11 Things to Know About Keeping Your Brain Healthy

No matter what our age, we all want our brains to function their best. However, this is of particular importance as we age. We all know people who are of an advanced age who are as sharp as a tack, and others who are that same age who don’t think clearly or quickly. We wonder what we need to do to end up like the first person.


Recently the Institute of Medicine, which is the health arm of the National Academy of Sciences, released a report that identifies what helps and hurts brain function as we age. The results were published in this month’s AARP bulletin.

Let’s start with the bad news first so as to end on a positive note.


1. Depression: People who suffer from depression have an astounding double the risk for brain dysfunction, including dementia. One possible explanation is that depression causes changes in the brain’s hippocampus.

2. Difficulty Seeing and Hearing: Being able to see and hear well are directly associated with healthy cognitive function, including memory. People who can’t see or hear often avoid social interaction, which is a key factor in brain health. Also, according to a Johns Hopkins study, adults with hearing problems appear to have a greater rate of brain shrinkage as they age.

3. Medications: Antihistimines, sleep aids, and antidepressants have been shown to increase the risk of dementia. So if you are depressed, which is also a risk factor, try to deal with it naturally, such as with adequate sleep, exercise, a healthy diet, and prayer.

4. Stress: Daily stress can cause memory problems, but stress that lasts for months and even years is associated with a faster decline of brain health. Many of us can’t eliminate the stress in our live, such as traffic jams and difficult relationships, but we can deal with stress effectively, in the same ways we deal with depressions: adequate sleep, exercise, healthy diet, and prayer.

5. Air Pollution: Long-term exposure to air pollution is linked with brain shrinkage, brain damage, and impaired brain function, according to one new study.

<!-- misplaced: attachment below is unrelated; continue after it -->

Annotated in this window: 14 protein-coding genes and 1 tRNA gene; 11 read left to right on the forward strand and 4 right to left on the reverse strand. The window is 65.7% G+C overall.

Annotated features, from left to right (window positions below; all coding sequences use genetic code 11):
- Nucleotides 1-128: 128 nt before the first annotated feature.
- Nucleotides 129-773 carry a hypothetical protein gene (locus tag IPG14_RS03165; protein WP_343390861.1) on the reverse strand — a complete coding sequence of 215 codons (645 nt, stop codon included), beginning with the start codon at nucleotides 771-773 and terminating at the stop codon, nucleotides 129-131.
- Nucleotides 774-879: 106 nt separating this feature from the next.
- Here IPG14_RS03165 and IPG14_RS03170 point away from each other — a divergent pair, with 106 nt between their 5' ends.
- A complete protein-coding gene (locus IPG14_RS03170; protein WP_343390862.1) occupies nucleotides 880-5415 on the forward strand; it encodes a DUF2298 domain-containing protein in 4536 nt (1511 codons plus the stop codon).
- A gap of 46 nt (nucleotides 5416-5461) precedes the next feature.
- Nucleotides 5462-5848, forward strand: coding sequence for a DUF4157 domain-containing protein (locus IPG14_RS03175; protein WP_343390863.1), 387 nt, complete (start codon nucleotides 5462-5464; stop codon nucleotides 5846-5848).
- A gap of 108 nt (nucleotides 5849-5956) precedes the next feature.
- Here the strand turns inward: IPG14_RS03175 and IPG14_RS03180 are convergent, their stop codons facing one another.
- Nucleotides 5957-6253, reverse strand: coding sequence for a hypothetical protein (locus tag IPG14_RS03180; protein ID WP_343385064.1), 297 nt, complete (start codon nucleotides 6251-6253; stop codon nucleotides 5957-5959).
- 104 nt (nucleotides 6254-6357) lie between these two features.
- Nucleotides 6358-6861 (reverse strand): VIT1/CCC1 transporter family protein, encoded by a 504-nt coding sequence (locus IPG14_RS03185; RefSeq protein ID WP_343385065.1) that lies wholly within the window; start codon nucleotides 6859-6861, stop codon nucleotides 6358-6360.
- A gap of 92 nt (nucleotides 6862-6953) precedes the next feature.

6. High Blood Pressure and Diabetes: These are also risk factors for heart disease. Doctors have been linking brain health and heart health for years now. Exercising, eating right and maintaining a healthy weight can lower blood pressure and reverse diabetes.


7. Exercise: The best is exercise that causes you to breathe heavily for at least 30 minutes straight….combined with weight lifting. People whose brains benefitted the most from exercise were people over the age of 65.

8. Intellectual Stimulation: When it comes to the brain, “use it or lose it.” Having a natural curiosity and continuing to learn are excellent for brain function. Some of the best ways to help your mind stay fit are learning a new language, reading, and writing.

9. Social Stimulation: Connecting in a positive way with other people has been proven time and again to keep our minds young. Spending time with friends and loved ones, such as at church activities, volunteering, and playing games all help preserve brain function.

10. Healthy Diet: Stay away from processed foods containing hydrogenated oils (trans fats) and sugar. Research shows a link between packaged food and brain shrinkage. On the other hand, scientists have discovered healthy fats are good for the brain. These include fish oils and other Omega-3 fats as well as the fats in nuts, avocado, coconut oil, and olive oil.

11. Good Sleep: This means getting plenty of deep, restful sleep. Some people suffer from sleep apnea, a condition that usually affects people who are overweight. It is a condition whereby the throat closes during sleep and causes the person to stop breathing temporarily and wake up momentarily, then go back to sleep…a cycle that repeats itself all night long. As a result of the constant waking-up, people with sleep apnea never enter into the deep, restorative sleep necessary to repair our brains. People with sleep apnea are at increased risk for memory problems and dementia. If you suspect you might have sleep apnea, see your doctor as there is a non-pharmaceutical treatment called a CPAP that works great.

How to build a healthy brain?

Here we will look at how to grow healthy brains vital for a smart and happy kid.

Follow these Four Golden Rules.

Kids -head -fill


Why is balance so important?

Sugar is your brain’s super fuel. But you have to make sure your child is getting the RIGHT TYPES and RIGHT AMOUNT at the RIGHT TIME.

Too much ‘fast’ sugar means a blood sugar high and hyperactivity. The excess sugar in the blood gets dumped into storage as abdominal fat. Eating little and often helps keep your child’s energy and concentration even.

Too much sugar and your child may be hyperactive and find it hard to concentrate.

Too little and they may feel tired, irritable and find it hard to concentrate.


How to balance blood sugar?

Go for foods with slow releasing sugars

Oats Brown rice Rye bread
Whole wheat pasta Brown bread
Vegetables (Excluding potatoes and parsnips)

Eat 3 meals and 2 snacks a day